The arcade experience is a very difficult thing to preserve in ports. Anyone who’s played poker without putting real money on the line can likely attest to this. By that, I mean that part of the difficulty balance comes in having a finite ability to keep playing the game. Most arcade ports give players the ability to dump infinite quarters into the game, buying as many lives and continues as they like. This often turns the most vicious, quarter-gobbling cabinets into a battle of attrition, and trivializes any challenge most arcade games have. Capcom Arcade Stadium doesn’t perfect this, but it does a dang fine job of coming close.
Capcom Arcade Stadium is a collection of some fantastic arcade games from 1984-2001, bringing together a wild variety of titles. Having been a child short on quarters, many of these games were brand new to me, offering a slew of new beat ‘em ups, action games, and shmups for me to get lost playing. It’s thirty-two games in total, and while most massive game collections contain some weak filler titles, there’s not a single game on the list I didn’t find myself sinking way too much time into for this review (especially Dynasty Wars and Warriors of Fate. And Legendary Wings. And…you get the idea).
The styles and quality vary from game to game, but a lot of these titles demonstrate some incredible pixel art and sound. Forgotten Worlds, despite being one of the older titles in the collection, showed off some stunning boss designs (a dragon that lashes out with its exposed ribs from a mangled torso was a heck of a sight. This was just one of many details and sights that impressed throughout each of the many games, showing just how much more powerful the arcade cabinets were than the consoles of the time. Not everything is impressive (Bionic Commando looks rough compared to its vastly-superior NES counterpart), but there’s a lot of fine visuals to take in.
The music? Capcom Arcade Stadium is filled with tracks that are meant to get your pulse racing. It’s almost wall-to-wall action games, so expect high-energy tracks meant to get you pumped to throw down and spend quarters. You don’t have to look any further than Final Fight of Street Fighter II to get a feel for this sound. There’s a few effects that have a pitch that’s almost grating (the sound of metal on metal in Strider actually hurts my ears), but there’s a lot of great music and sound in here.
There’s a certain aspect of playing these games that gets lost in porting, though, and that’s the feel of the cabinet itself. The big sound and the big controller, all while surrounded by other games all blaring out their big, crushing sound effects and energetic tracks creates a feel that is just about impossible to replicate. This collection does what it can to make the play experience feel more like the cabinet with some varied arcade overlays. These shift the play angle, create a virtual cabinet (complete with controls that respond to your button presses), or add various scan lines and visual quirks to better replicate that look. They add a nice touch that bring things a little closer to that arcade feel.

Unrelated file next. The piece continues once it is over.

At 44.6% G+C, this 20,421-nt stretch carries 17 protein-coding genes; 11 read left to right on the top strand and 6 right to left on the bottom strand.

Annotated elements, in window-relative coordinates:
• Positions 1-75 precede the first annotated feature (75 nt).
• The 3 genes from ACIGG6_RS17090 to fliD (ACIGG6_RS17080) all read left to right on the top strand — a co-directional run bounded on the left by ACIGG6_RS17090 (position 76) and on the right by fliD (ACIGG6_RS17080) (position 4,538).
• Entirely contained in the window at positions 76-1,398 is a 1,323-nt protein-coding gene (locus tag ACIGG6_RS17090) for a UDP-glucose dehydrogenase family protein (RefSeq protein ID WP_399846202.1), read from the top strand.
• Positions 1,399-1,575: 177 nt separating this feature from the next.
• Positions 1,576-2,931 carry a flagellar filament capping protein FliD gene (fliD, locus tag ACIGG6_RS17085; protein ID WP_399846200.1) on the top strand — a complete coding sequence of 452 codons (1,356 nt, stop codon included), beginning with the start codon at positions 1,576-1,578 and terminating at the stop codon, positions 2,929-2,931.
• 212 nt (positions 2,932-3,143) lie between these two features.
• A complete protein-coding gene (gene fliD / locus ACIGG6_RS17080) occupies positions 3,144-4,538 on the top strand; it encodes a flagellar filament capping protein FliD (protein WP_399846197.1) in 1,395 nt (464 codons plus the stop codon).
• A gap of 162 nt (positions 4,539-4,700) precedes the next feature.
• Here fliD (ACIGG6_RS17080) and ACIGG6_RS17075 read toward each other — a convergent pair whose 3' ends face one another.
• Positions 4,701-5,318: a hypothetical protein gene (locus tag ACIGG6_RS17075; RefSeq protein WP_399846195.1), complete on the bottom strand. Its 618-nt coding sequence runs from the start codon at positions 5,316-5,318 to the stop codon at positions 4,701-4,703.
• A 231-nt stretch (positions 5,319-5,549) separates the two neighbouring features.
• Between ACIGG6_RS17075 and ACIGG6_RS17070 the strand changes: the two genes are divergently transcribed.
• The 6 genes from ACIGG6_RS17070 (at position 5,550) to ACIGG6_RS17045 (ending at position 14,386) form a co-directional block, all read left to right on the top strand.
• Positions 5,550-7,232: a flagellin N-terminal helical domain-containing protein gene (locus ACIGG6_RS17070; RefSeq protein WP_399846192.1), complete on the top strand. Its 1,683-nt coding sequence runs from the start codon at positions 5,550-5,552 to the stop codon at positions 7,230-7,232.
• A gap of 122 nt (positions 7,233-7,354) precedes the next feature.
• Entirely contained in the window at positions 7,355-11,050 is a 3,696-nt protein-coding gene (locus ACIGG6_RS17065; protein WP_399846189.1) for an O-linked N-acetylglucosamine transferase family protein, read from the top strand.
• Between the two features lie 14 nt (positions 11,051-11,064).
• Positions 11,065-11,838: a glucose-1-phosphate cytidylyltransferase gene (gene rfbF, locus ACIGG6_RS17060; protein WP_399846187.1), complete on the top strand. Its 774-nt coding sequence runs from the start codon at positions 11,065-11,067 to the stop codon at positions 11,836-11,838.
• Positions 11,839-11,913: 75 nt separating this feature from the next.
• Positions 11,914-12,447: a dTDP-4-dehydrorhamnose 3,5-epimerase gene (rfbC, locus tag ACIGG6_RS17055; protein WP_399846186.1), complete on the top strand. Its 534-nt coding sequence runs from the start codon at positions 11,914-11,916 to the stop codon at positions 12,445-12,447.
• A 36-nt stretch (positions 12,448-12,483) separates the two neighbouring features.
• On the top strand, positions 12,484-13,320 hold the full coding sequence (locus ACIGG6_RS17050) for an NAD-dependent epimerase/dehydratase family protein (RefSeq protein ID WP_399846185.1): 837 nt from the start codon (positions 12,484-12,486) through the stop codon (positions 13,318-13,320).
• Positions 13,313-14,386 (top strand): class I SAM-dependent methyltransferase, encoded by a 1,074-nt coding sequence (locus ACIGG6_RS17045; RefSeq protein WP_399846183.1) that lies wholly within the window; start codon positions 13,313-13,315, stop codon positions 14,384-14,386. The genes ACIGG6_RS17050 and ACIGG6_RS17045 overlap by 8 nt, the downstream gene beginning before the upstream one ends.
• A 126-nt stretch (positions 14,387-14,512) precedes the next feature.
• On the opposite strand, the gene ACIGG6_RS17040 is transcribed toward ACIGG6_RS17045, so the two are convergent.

Challenge, though, is the hardest thing to get right when porting arcade games. Do you make lives finite when the games were never meant to be played that way? Do you let players go wild with infinite quarters and let them choose? Or do you add a ton of difficulty features that let players find what works for them?
Capcom Arcade Stadium went with the latter, and here, it went all out, creating some wonderful features that balance it for just about any play style. The game offers save states, which are a handy means of walking away from the game when you don’t have time to finish it up. That said, you have to pause, choose save game, choose a save slot, select yes, wait for it to save, click ok, and then back out of the menu. Loading takes about the same amount of time. You can get through the game with these, saving/loading your way through hard areas, but it would take ages.
Instead, you can use a handy rewind feature mapped to ZR. As long as you hold the button down, the game will move backwards through everything you just did, putting you back to a position of safety. It’s so fast and easy to use that it is a godsend when working through hard arcade games, allowing you to tinker with your run on even the hardest games. It also fixes up those minor, foolish mistakes we all make by accident while playing a game.
Capcom Arcade Stadium also lets you move time forward if you want to speed things up to give yourself a challenge. On top of that, you can alter the game’s basic speed, making it faster or slower to makes your life harder or easier. Each title also offers new difficulty modes that will affect the challenge, depending on what you’re looking for. There’s a number of other features you can fiddle with as well, allowing you to tweak things to make them harder or easier, going well beyond just letting you plunk infinite quarters into it.
The addition of online leaderboards and weekly special challenges breathe new life into these games as well. You just try to be the best in the world, or you can take part in oddball challenges that get you to play the game in bizarre ways. Playing Ghosts N’ Goblins upside down at high speed is definitely a unique experience, and Capcom intends to add these new challenges each week.
Capcom Arcade Stadium is a staggeringly good port of many solid games, breathing new life into them with unique challenges and through a robust suite of difficulty options. It’s a great way to experience these games no matter your skill level, and offers so much variety that I just kept coming back for more.
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